Relocating Your Aging Loved One

Relocating Your Aging Loved One

If you are a family caregiver, there is a good chance that you will have to relocate your loved one due to a variety of personal, financial, and medical reasons. Relocation means moving your loved one from one living space to another. For example, perhaps your loved one can no longer safely live by themselves and must therefore move to a nursing home or to your home for closer attention and care. This is just one reason why your loved one may have to relocate, but the main question you must consider is: How do I safely relocate them? ElderCare is here to provide some suggestions.

What to Consider

What kind of care comes next? You are moving your loved one for a reason, whether it’s because they need more medical care and attention or because they cannot afford to stay in their original home. The reason for the move entails some kind of problem and some accompanying solution. The very first thing you should consider is what the solution might be. How will moving your loved one improve their present condition? Thinking about these questions will then lead you to the consider the kinds of living accommodations that exist for your loved one, whether it’s an Assisted Living Facility (ALF) or a nursing home.[1]

Choose a safe form of transportation: Depending on your loved one’s needs and medical condition, you may have to carefully plan out what form of transportation they will need. For example, if your loved one is in a serious medical condition, then perhaps hiring drivers, a nurse, and renting a big vehicle (perhaps with a bed) is the route to go. If your loved one can travel with relative ease, then they may be perfectly happy with just some light accommodations. If you are traveling long distances, make sure to plan frequent stops and be familiar with local medical resources at each stopping point in case of emergency.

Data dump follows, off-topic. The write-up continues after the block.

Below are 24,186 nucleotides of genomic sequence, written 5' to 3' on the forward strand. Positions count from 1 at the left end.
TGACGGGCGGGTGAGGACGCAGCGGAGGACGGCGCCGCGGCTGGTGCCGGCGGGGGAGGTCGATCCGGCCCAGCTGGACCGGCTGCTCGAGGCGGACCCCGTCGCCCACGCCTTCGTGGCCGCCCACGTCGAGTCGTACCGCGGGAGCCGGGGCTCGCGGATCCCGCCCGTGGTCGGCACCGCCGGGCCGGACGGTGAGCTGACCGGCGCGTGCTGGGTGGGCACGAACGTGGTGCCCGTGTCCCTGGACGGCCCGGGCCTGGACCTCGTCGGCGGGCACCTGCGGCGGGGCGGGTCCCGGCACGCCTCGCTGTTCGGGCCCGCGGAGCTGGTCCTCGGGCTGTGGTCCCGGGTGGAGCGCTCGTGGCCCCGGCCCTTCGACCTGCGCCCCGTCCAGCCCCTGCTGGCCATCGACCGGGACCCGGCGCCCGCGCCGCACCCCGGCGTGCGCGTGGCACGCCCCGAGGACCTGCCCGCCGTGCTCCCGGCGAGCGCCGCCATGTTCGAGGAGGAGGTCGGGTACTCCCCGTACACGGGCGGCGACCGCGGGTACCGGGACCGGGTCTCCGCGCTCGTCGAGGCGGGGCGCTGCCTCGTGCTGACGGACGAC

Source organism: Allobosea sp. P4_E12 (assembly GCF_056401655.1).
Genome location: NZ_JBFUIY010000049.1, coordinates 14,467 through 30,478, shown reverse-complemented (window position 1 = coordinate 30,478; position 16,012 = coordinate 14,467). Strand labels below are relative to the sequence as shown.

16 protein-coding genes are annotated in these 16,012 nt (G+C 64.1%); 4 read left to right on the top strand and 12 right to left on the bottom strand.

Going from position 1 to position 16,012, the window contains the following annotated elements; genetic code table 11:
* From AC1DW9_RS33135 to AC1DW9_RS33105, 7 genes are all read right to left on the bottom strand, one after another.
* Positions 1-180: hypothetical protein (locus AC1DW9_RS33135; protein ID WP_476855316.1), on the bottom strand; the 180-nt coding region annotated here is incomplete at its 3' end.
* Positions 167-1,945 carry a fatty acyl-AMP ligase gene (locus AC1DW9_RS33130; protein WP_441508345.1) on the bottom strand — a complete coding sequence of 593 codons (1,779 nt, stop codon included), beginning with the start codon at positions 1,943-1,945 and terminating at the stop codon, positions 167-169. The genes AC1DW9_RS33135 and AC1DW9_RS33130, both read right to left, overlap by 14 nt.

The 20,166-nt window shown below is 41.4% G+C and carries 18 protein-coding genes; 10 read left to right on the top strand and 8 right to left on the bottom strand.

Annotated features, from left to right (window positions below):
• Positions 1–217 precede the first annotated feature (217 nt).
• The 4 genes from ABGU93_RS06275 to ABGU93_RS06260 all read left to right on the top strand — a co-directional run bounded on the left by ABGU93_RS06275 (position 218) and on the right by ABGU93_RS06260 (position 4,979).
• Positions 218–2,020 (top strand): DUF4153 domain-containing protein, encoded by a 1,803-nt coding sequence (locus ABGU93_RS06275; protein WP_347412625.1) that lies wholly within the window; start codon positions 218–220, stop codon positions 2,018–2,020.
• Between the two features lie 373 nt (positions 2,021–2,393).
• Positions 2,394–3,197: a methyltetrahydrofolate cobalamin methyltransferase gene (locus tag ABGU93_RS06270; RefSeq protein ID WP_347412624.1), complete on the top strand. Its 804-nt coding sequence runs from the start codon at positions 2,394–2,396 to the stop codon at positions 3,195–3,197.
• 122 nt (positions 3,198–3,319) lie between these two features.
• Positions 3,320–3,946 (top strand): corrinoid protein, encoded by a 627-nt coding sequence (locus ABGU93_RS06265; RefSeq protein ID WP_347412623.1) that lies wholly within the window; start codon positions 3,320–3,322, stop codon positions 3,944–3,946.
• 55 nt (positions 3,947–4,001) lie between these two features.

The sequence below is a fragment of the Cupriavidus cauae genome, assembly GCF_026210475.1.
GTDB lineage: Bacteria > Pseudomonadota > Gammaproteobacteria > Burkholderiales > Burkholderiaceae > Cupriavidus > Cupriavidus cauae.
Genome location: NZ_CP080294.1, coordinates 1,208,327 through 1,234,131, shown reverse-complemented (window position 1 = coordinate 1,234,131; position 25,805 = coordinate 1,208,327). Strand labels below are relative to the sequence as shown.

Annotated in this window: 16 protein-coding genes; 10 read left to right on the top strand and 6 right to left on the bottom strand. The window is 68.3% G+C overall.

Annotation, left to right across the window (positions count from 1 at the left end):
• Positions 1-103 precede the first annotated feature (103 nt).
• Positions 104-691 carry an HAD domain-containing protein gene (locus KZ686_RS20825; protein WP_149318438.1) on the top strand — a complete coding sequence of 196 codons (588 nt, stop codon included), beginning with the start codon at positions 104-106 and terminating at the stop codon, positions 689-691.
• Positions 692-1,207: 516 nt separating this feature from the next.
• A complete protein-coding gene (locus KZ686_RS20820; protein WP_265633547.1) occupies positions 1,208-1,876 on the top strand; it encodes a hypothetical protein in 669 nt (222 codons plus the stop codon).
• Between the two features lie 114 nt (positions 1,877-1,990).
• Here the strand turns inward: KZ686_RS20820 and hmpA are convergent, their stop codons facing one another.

Ask for help: Professionals, like care managers or caregiver counselors, exist. You should seek them out to get some more advice on your particular, personal situation. These are great people to seek out once you do move your loved one to a new area since they are generally familiar with local resources, health practitioners, and volunteer organizations in the area. Additionally, do not hesitate to ask your friends and family for help during the move. There is no need to do it all yourself. Rely on the kindness of others and be grateful for it.[2]

If possible, involve your loved one in the process: Moving can be stressful and daunting. One of the ways to alleviate stress is to be familiar with the situation that is causing distress. Thus, in order to reduce the stress your loved one may be facing is to have them be involved with the moving details, logistics, and arrangements. Even if they cannot be 100% involved at every step of the way, keeping them in the loop can help keep them stay calm.[3]

Visit your loved one if possible: Moving can be disorienting and, at times, lonely. Your loved one may be in a new facility and is not familiar with the ins and outs of the place. If you are nearby, try to schedule consistent visits to check in on your loved one. Visitations will also help you stay updated on your loved one’s current condition and overall mood so you can efficiently respond to any serious or concerning changes in your loved one’s health.

If you have any other questions, please call ElderCare at Home at (561) 585-0400

[1] Source: https://www.aplaceformom.com/blog/tips-for-moving-elderly-parents/
[2] Source: https://www.aplaceformom.com/blog/things-to-consider-when-relocating-an-aging-loved-one/
[3] Source: https://www.caring.com/articles/how-to-alleviate-the-stress-of-moving-for-older-adults

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